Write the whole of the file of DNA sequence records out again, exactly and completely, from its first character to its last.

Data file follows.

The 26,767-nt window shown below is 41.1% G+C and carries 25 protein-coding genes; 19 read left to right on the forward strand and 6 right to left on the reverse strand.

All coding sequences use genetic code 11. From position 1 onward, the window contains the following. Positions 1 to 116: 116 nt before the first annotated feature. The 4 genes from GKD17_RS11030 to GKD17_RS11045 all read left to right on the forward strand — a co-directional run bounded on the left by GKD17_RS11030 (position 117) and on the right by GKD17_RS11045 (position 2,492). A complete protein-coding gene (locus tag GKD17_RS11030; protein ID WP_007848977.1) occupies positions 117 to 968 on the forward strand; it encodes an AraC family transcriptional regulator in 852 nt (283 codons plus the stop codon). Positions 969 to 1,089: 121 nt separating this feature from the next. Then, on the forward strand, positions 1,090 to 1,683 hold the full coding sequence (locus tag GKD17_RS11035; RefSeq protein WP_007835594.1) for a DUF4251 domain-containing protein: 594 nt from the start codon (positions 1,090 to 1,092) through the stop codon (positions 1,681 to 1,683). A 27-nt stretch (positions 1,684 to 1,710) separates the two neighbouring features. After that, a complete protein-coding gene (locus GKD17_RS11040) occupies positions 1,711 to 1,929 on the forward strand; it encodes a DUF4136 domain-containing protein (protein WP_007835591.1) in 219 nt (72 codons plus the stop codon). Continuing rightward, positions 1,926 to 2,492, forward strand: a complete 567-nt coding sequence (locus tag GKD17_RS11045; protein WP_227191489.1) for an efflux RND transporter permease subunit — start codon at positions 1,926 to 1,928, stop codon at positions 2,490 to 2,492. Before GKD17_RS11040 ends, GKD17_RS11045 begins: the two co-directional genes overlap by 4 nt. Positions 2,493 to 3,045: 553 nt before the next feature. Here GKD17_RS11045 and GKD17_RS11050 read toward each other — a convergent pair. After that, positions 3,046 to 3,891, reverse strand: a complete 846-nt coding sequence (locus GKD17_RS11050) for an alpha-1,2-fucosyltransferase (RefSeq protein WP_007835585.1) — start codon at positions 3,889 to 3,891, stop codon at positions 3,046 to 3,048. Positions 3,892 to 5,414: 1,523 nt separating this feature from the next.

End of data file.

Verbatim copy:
The 26,767-nt window shown below is 41.1% G+C and carries 25 protein-coding genes; 19 read left to right on the forward strand and 6 right to left on the reverse strand.

All coding sequences use genetic code 11. From position 1 onward, the window contains the following. Positions 1 to 116: 116 nt before the first annotated feature. The 4 genes from GKD17_RS11030 to GKD17_RS11045 all read left to right on the forward strand — a co-directional run bounded on the left by GKD17_RS11030 (position 117) and on the right by GKD17_RS11045 (position 2,492). A complete protein-coding gene (locus tag GKD17_RS11030; protein ID WP_007848977.1) occupies positions 117 to 968 on the forward strand; it encodes an AraC family transcriptional regulator in 852 nt (283 codons plus the stop codon). Positions 969 to 1,089: 121 nt separating this feature from the next. Then, on the forward strand, positions 1,090 to 1,683 hold the full coding sequence (locus tag GKD17_RS11035; RefSeq protein WP_007835594.1) for a DUF4251 domain-containing protein: 594 nt from the start codon (positions 1,090 to 1,092) through the stop codon (positions 1,681 to 1,683). A 27-nt stretch (positions 1,684 to 1,710) separates the two neighbouring features. After that, a complete protein-coding gene (locus GKD17_RS11040) occupies positions 1,711 to 1,929 on the forward strand; it encodes a DUF4136 domain-containing protein (protein WP_007835591.1) in 219 nt (72 codons plus the stop codon). Continuing rightward, positions 1,926 to 2,492, forward strand: a complete 567-nt coding sequence (locus tag GKD17_RS11045; protein WP_227191489.1) for an efflux RND transporter permease subunit — start codon at positions 1,926 to 1,928, stop codon at positions 2,490 to 2,492. Before GKD17_RS11040 ends, GKD17_RS11045 begins: the two co-directional genes overlap by 4 nt. Positions 2,493 to 3,045: 553 nt before the next feature. Here GKD17_RS11045 and GKD17_RS11050 read toward each other — a convergent pair. After that, positions 3,046 to 3,891, reverse strand: a complete 846-nt coding sequence (locus GKD17_RS11050) for an alpha-1,2-fucosyltransferase (RefSeq protein WP_007835585.1) — start codon at positions 3,889 to 3,891, stop codon at positions 3,046 to 3,048. Positions 3,892 to 5,414: 1,523 nt separating this feature from the next.